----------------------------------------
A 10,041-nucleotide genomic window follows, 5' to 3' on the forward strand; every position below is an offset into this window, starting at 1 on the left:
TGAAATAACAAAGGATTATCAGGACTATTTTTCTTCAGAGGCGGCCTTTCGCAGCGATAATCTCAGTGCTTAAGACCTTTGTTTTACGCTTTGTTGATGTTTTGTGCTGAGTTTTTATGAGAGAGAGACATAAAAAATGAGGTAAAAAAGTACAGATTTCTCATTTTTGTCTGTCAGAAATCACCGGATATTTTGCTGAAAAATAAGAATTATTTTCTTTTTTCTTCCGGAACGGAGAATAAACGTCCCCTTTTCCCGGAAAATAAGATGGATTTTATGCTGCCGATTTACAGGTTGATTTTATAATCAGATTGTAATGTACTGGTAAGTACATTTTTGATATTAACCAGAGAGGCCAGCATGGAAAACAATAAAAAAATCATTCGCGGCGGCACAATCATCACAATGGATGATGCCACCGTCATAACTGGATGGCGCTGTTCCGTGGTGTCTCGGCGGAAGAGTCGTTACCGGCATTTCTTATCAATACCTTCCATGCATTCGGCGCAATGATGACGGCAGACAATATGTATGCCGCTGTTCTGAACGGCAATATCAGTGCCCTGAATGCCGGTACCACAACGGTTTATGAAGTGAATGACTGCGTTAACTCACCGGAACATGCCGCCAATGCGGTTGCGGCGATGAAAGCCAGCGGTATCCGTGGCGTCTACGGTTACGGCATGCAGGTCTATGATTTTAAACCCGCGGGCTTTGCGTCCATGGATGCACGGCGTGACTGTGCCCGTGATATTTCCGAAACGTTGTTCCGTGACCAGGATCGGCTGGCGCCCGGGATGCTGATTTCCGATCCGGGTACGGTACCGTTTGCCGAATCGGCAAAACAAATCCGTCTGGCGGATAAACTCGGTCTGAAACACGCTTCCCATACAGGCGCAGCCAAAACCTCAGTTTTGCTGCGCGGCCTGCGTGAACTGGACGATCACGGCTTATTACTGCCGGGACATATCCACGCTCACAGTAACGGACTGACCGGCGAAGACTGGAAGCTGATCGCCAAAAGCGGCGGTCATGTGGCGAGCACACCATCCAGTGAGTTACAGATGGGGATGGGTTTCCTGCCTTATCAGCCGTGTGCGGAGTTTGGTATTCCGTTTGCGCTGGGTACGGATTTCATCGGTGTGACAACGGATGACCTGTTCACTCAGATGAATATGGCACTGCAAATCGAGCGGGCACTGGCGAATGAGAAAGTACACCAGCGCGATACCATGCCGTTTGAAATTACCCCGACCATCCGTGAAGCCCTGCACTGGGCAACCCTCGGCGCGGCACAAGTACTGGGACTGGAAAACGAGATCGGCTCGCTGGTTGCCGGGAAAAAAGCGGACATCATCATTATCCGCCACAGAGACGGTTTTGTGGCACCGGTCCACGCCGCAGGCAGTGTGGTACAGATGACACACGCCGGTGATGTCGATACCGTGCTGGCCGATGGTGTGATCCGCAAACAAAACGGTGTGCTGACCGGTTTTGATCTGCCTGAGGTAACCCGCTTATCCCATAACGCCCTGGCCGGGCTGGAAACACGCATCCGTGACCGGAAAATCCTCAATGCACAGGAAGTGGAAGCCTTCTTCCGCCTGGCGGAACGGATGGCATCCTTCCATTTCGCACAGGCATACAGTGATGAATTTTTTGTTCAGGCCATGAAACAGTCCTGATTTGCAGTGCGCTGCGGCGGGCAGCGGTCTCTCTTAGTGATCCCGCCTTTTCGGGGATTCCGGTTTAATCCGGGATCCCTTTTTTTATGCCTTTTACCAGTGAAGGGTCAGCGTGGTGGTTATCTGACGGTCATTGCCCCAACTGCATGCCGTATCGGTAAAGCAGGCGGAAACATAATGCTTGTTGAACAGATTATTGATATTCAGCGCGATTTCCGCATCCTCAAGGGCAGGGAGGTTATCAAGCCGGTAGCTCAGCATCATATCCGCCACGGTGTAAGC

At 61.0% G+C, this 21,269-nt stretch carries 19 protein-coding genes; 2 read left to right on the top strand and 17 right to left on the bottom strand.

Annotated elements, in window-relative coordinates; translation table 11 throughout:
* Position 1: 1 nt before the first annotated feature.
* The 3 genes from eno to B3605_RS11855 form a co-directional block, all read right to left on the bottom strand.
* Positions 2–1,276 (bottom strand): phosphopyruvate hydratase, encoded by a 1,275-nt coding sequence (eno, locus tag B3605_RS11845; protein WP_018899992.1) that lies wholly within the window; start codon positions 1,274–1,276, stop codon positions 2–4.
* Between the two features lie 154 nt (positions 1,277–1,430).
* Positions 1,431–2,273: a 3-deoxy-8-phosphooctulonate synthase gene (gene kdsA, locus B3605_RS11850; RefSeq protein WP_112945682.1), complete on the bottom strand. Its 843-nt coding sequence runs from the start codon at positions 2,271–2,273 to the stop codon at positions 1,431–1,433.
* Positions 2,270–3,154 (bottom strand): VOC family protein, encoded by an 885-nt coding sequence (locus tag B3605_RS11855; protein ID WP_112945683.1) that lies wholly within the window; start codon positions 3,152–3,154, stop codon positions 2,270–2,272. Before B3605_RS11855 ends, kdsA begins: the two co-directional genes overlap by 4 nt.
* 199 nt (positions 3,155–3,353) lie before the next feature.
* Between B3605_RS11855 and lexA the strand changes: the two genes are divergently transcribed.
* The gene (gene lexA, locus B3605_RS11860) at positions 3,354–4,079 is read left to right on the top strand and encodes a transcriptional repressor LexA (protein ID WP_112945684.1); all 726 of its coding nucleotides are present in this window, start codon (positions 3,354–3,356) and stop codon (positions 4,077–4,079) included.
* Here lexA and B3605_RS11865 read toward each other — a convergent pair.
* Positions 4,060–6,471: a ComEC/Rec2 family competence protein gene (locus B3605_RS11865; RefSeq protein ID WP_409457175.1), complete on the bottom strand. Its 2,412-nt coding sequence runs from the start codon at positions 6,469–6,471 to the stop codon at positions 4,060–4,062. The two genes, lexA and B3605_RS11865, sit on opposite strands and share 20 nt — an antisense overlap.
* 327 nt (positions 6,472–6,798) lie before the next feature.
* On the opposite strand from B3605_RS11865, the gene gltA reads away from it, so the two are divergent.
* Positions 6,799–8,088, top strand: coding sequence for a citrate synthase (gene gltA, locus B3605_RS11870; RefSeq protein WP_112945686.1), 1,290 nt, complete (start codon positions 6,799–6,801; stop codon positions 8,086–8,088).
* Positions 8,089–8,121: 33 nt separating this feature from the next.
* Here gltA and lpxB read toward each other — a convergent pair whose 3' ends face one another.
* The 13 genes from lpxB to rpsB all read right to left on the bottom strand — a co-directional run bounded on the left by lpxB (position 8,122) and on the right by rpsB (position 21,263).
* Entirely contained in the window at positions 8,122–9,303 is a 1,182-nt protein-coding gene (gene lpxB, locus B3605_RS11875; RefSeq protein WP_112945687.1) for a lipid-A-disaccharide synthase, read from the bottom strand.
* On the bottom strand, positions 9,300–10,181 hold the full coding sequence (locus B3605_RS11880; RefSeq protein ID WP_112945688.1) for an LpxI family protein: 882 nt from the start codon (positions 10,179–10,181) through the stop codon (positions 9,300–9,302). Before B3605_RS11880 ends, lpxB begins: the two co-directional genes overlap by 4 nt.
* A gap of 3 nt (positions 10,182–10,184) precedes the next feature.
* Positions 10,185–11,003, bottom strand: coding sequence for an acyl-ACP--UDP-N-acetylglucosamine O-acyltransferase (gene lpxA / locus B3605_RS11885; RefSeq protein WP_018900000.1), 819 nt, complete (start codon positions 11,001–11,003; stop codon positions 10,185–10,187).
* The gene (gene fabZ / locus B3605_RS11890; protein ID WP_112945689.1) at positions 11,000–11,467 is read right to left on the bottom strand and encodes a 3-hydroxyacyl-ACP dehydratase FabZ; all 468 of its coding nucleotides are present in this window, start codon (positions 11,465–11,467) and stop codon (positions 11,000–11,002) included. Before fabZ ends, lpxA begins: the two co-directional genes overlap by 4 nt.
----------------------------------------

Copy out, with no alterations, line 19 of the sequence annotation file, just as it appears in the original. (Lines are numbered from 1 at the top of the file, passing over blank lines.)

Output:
* Positions 8,089–8,121: 33 nt separating this feature from the next.